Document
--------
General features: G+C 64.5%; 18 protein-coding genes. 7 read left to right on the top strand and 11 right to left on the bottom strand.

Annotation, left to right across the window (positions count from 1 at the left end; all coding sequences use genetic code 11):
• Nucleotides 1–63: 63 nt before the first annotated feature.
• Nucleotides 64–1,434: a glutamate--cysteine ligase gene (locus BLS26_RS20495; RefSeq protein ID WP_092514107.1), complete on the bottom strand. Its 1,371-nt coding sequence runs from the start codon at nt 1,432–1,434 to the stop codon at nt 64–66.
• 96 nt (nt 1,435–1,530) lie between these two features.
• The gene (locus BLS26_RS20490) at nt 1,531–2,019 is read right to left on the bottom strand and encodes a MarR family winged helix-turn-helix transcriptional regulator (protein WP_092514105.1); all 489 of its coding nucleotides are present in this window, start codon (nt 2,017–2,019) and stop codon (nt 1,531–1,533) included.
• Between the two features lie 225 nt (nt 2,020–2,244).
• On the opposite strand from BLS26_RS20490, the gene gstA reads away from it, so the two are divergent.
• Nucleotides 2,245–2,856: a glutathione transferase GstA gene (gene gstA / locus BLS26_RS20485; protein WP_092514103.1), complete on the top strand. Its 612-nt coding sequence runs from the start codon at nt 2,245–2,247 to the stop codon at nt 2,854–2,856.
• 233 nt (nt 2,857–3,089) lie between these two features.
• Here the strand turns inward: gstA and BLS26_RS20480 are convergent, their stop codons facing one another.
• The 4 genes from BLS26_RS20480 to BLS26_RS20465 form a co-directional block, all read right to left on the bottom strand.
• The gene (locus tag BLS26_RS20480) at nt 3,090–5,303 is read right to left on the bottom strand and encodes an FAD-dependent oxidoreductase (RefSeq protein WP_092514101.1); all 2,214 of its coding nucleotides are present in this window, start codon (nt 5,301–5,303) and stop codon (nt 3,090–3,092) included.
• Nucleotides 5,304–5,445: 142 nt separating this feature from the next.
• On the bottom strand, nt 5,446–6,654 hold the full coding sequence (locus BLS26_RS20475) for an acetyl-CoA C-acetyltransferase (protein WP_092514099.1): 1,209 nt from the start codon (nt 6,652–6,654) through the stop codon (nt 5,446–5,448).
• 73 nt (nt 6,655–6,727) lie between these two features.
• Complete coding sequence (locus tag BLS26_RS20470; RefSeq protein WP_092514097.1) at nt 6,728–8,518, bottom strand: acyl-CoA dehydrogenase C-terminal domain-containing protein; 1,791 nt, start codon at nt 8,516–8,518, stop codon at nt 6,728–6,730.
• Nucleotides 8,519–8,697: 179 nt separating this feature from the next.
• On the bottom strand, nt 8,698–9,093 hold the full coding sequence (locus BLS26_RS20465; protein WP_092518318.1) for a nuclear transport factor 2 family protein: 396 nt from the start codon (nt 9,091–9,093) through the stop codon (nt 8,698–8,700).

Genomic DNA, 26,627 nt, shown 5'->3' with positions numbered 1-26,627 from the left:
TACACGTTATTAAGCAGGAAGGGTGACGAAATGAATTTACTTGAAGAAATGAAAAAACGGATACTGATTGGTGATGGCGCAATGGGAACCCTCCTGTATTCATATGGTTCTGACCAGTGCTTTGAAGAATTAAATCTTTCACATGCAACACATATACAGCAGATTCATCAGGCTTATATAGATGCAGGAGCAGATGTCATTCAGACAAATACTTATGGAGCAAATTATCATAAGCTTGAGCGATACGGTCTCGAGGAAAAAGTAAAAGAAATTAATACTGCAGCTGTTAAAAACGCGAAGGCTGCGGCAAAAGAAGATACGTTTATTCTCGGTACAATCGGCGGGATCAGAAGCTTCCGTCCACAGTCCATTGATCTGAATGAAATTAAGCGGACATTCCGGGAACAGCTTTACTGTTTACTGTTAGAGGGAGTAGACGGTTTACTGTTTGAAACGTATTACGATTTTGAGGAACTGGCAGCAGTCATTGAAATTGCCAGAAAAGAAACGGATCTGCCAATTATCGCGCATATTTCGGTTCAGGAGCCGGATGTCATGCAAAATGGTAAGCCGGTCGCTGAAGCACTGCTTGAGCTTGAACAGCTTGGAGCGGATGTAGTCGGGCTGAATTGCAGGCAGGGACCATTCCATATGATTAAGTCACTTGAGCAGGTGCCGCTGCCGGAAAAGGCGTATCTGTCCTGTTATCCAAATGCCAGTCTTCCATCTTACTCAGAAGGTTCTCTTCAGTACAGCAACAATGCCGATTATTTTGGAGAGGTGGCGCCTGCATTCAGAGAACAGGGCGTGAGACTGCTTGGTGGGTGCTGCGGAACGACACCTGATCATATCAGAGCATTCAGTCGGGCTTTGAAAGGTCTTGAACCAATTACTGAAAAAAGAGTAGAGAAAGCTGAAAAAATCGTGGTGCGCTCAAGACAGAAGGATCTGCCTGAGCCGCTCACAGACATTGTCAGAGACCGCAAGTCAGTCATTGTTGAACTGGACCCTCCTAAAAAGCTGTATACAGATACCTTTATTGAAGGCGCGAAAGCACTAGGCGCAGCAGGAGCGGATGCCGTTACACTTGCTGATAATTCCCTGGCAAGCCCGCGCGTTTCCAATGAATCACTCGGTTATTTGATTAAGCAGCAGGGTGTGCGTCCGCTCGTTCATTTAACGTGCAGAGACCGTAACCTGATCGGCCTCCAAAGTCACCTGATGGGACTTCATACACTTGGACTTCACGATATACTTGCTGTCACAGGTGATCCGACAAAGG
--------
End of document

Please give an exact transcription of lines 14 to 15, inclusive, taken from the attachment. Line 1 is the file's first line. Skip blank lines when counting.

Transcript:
• Nucleotides 5,304–5,445: 142 nt separating this feature from the next.
• On the bottom strand, nt 5,446–6,654 hold the full coding sequence (locus BLS26_RS20475) for an acetyl-CoA C-acetyltransferase (protein WP_092514099.1): 1,209 nt from the start codon (nt 6,652–6,654) through the stop codon (nt 5,446–5,448).